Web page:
Same goes for Monterey Bay, just a few miles north. Catch multiple species of whale and fish converging onto one big migration crossroads where feeding and breeding takes place in a massive aquatic show, starting in April, all the way into winter. This is a must-see spot for all Americans who live on the West coast.
Hawaii Whale Watching
Why not continue your whale watching journey further into the Pacific, until you stumble upon everyone favorite island paradise in America. Going from November all the way through Spring, whales migrating from Alaska arrive to give birth to new life. You can spot them from a safe distance at designated viewing stations or get on a boat and watch the frolicking of newborns and moms together.
Sri Lanka Whale Watching
Also known as Burma, this tropical paradise is also shared by many beautiful aquatic visitors. Blue whales are the most popular showings, usually around February and the middle of March, but sperm whales are also prevalent here when it’s time for feeding. They dive deep to go after giant squid, so you’ll need to be patient to spot one.
Cape Cod Whale Watching, Massachusetts
If you missed the humpbacks or Minkes in Iceland, you’ll get plenty of chances to see them when you visit Cape Cod. It receives a steady flow of various whale species throughout the year, with the best opportunities in the summertime, perfect for travelers who want to avoid the freezing temperatures.
Set your sights, mark your calendars, and bring plenty of storage space for the pictures and video before you head out to your first whale watching. You don’t want to miss anything!
Whale Facts: For Whale Watchers
Whales belong to the order cetacea, which includes whales, dolphins and porpoises. Whales are divided into two suborders: baleen and toothed whales. Baleen whales have a comb-like fringe, called a baleen, on the upper jaw, which is used to filter plankton, as well as small fish and crustaceans.
They are the largest species of whale. Toothed whales have teeth and prey on fish, squid, other whales and marine mammals. They sense their surrounding environment through echolocation.
The Fact is Whales are Mammals, Not Fish
Despite semi-common belief, whales are not fish, they’re mammals. Like all mammals, whales breathe air into lungs, are warm-blooded, feed their young milk and have some (although very little) hair.
Their bodies resemble the streamlined form of a fish, while the forelimbs or flippers are paddle-shaped. The tail fins, or flukes, enable whales to propel themselves through the water.
Most species of whale have a fin on their backs known as a dorsal fin. Beneath the skin lies a layer of fat called blubber. It serves as an energy reservoir and also as insulation. Whales breathe through blowholes, located on the top of the head so the animal can remain submerged.
Baleen whales have two blowholes,while toothed whales have one. Beneath the skin lies a layer of fat called blubber. It serves as an energy reservoir and also as insulation.
Whales breathe through blowholes, located on the top of the head so the animal can remain submerged. Baleen whales have two blowholes,while toothed whales have one. Seeing whales surface and blow off through these blow holes are just one of the many reasons we enjoy watching whales.
The diet of whales vary considerably depending on the breed. Some more predatory whales like to feed on other large aquatic mammals, while others get most of their energy by swallowing up large amounts of water and digesting the plankton and small plants that drift into their massive mandibles.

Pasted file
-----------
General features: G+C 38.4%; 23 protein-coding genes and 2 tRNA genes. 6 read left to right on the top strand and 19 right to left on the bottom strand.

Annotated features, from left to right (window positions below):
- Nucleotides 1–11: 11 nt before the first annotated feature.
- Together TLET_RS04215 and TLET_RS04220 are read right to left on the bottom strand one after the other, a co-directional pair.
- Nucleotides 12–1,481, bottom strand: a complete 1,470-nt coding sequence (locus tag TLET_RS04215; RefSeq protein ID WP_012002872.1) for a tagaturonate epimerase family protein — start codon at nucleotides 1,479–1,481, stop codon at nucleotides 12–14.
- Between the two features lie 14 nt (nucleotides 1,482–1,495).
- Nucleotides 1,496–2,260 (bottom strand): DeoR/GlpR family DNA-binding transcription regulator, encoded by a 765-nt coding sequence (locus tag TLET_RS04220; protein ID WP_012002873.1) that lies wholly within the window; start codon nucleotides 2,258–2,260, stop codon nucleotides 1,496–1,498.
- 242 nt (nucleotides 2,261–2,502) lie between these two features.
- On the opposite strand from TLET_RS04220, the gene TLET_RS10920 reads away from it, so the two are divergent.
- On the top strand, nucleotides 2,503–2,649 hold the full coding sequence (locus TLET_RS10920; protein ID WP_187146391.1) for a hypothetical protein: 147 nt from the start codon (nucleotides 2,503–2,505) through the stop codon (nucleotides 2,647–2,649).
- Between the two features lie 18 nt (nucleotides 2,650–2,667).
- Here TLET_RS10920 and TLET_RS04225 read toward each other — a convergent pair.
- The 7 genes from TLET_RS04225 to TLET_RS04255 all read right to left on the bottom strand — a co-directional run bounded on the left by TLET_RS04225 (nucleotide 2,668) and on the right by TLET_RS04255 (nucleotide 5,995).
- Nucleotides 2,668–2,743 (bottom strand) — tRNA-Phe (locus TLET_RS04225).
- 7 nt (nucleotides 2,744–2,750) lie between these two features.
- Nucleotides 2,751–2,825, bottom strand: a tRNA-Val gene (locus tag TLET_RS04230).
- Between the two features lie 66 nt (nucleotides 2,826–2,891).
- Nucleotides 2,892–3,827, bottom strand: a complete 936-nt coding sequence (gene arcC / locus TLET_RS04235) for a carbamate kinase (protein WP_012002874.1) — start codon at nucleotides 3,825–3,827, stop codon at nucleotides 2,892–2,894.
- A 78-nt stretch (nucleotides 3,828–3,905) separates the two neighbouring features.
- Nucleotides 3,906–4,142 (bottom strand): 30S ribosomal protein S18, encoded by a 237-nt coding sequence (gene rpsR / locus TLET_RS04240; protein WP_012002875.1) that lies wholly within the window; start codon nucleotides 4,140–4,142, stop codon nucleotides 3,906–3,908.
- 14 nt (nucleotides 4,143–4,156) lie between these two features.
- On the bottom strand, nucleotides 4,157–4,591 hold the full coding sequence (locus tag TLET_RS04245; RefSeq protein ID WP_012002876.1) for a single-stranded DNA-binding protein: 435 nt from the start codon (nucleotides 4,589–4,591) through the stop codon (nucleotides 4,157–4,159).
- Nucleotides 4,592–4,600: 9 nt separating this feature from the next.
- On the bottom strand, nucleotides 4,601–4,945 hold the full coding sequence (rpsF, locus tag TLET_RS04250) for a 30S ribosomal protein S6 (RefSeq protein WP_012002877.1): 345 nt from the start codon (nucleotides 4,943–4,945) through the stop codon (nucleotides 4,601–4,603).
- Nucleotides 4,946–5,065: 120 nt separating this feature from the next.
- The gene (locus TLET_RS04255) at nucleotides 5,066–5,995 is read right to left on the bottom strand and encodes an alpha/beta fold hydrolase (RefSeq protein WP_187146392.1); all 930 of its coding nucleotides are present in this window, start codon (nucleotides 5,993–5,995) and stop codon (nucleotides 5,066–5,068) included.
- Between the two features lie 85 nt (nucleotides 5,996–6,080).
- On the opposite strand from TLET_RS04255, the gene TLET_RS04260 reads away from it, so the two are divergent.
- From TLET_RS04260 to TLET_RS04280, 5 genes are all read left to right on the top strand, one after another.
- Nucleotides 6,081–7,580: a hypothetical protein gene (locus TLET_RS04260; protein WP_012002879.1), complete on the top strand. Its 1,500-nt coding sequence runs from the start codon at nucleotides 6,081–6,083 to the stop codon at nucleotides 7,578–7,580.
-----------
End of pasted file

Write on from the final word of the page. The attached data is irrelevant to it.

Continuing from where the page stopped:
Also favored by some whales (such as gray whales) are shrimp, larvae, crabs, krill, capelin, and squid. Basically, anything they can get down their gullets. An entire school of small fish could be swallowed up by a whale if they find themselves in this unfortunate situation.
Whales are Big In Size
A whale’s biggest advantage over adversaries is its size. The size discrepancy between whale species is enormous. Some small whales, such as the narwhal or the beluga whale, only grow to about 14 feet in adulthood.
However, some huge whales, like the finback and the blue whale, will find themselves growing to between 70-90+ feet over their lifespan. These creatures are not only very large but extremely heavy due to their high concentration of fat. Whale watchers always hope their favorite spot will hold such beautiful creatures for them to take sight of.
A fully grown blue whale, the largest in the whale family, will weigh out at an astonishing 150 tons, or 300,000 pounds. The North Pacific whale can grow over 100,000 pounds, and even the little narwhal will weigh over a ton by the end of its lifecycle.
Under Threat and Need Protection
The whale population is more or less at risk due to climate change (which affects the population of their biggest food sources) and whaling, the practice of hunting large whales for their blubber and resources. Thankfully, there are protection groups seeking to help solve this problem.
Groups like the Defenders of Wildlife have written into their mission that they will stop at nothing to preserve this miraculous creature. There are many ongoing projects and proposed ordinances which aim to slow down and eventually reverse the threats facing whales which will make whale watching much more enjoyable and sustainable into the future.
These groups are needed to protect whales so that we can continue to enjoy our best place for whale watching nearest to us. Please share this page for the love of whales and watching them from our favorite places out on the ocean. Thank-you.